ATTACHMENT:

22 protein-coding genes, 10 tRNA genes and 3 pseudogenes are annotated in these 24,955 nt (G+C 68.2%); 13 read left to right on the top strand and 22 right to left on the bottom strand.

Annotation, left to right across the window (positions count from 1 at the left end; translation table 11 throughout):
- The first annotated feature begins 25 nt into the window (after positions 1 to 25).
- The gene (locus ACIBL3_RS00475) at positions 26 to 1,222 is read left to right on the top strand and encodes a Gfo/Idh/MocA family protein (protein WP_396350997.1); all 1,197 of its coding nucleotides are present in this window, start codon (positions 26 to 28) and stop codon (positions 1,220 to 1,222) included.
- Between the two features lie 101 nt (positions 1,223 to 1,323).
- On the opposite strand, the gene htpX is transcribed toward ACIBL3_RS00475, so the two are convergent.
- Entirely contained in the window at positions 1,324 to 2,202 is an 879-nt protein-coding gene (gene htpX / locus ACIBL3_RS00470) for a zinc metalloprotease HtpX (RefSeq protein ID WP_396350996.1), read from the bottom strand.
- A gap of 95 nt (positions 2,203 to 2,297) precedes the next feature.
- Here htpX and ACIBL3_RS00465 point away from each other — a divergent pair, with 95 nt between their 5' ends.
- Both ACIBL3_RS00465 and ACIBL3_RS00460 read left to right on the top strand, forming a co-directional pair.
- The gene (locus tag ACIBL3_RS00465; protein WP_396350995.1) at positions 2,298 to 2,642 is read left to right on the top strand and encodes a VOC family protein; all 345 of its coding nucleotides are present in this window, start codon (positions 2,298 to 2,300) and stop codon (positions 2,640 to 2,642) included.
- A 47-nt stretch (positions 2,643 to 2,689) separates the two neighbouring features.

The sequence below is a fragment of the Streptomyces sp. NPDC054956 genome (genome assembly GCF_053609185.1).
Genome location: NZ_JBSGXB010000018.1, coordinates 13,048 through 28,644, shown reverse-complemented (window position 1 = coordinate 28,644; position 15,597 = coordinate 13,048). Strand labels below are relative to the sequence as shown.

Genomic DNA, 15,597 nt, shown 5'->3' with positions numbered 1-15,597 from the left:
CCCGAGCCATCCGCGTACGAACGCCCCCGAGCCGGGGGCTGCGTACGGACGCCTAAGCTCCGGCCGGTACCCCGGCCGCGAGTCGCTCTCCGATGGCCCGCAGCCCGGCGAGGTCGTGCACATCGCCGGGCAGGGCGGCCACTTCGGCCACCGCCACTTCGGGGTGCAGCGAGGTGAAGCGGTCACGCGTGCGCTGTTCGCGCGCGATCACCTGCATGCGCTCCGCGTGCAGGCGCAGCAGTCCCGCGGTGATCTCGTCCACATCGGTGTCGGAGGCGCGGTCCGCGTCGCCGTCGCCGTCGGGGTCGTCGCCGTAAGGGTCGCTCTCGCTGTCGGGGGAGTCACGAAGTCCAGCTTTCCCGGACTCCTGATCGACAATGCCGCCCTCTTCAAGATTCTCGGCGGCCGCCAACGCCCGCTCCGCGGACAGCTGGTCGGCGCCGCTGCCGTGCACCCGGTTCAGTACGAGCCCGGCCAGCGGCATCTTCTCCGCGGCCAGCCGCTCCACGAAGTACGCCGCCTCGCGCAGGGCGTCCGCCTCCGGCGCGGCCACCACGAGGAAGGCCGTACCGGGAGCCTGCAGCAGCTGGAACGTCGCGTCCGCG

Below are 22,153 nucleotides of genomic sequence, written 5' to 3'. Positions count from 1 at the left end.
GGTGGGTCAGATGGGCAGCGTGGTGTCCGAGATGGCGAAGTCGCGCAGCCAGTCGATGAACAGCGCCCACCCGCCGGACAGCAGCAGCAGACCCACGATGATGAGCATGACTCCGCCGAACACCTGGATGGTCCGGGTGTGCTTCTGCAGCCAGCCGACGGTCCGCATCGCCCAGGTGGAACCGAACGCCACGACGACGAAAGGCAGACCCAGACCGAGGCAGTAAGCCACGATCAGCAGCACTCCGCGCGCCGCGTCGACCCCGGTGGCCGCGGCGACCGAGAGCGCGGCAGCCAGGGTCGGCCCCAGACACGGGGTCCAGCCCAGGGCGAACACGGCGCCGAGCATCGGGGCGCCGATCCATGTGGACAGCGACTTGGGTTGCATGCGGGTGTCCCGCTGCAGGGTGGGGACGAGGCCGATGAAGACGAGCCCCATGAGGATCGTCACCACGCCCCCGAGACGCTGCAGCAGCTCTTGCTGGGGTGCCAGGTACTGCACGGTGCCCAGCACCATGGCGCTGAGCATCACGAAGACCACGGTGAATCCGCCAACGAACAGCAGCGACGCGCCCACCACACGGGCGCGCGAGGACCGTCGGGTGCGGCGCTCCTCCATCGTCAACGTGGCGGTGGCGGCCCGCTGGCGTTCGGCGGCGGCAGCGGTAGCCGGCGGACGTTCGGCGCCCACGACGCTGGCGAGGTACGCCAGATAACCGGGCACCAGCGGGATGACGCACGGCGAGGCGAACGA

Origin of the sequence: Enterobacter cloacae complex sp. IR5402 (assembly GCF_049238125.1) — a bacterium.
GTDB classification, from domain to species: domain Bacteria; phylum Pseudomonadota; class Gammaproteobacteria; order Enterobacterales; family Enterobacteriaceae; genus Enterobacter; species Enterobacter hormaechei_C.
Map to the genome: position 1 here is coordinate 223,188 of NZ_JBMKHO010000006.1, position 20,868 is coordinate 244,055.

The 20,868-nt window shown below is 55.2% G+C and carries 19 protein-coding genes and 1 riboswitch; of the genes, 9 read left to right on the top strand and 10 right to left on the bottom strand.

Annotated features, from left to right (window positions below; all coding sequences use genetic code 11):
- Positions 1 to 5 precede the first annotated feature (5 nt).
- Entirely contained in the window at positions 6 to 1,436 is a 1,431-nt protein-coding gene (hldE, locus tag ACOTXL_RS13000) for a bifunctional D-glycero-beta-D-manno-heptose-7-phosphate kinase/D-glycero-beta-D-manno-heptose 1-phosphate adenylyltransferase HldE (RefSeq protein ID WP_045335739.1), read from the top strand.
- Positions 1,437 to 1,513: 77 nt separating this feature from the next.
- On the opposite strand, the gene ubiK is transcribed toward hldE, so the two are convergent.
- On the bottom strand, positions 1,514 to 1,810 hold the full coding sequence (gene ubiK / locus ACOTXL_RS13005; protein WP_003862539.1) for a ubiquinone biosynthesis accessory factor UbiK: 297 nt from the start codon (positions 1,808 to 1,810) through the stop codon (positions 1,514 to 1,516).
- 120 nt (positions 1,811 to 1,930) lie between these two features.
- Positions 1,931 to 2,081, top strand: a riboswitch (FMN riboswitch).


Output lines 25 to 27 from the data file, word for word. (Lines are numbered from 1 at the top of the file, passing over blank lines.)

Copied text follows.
- Entirely contained in the window at positions 6 to 1,436 is a 1,431-nt protein-coding gene (hldE, locus tag ACOTXL_RS13000) for a bifunctional D-glycero-beta-D-manno-heptose-7-phosphate kinase/D-glycero-beta-D-manno-heptose 1-phosphate adenylyltransferase HldE (RefSeq protein ID WP_045335739.1), read from the top strand.
- Positions 1,437 to 1,513: 77 nt separating this feature from the next.
- On the opposite strand, the gene ubiK is transcribed toward hldE, so the two are convergent.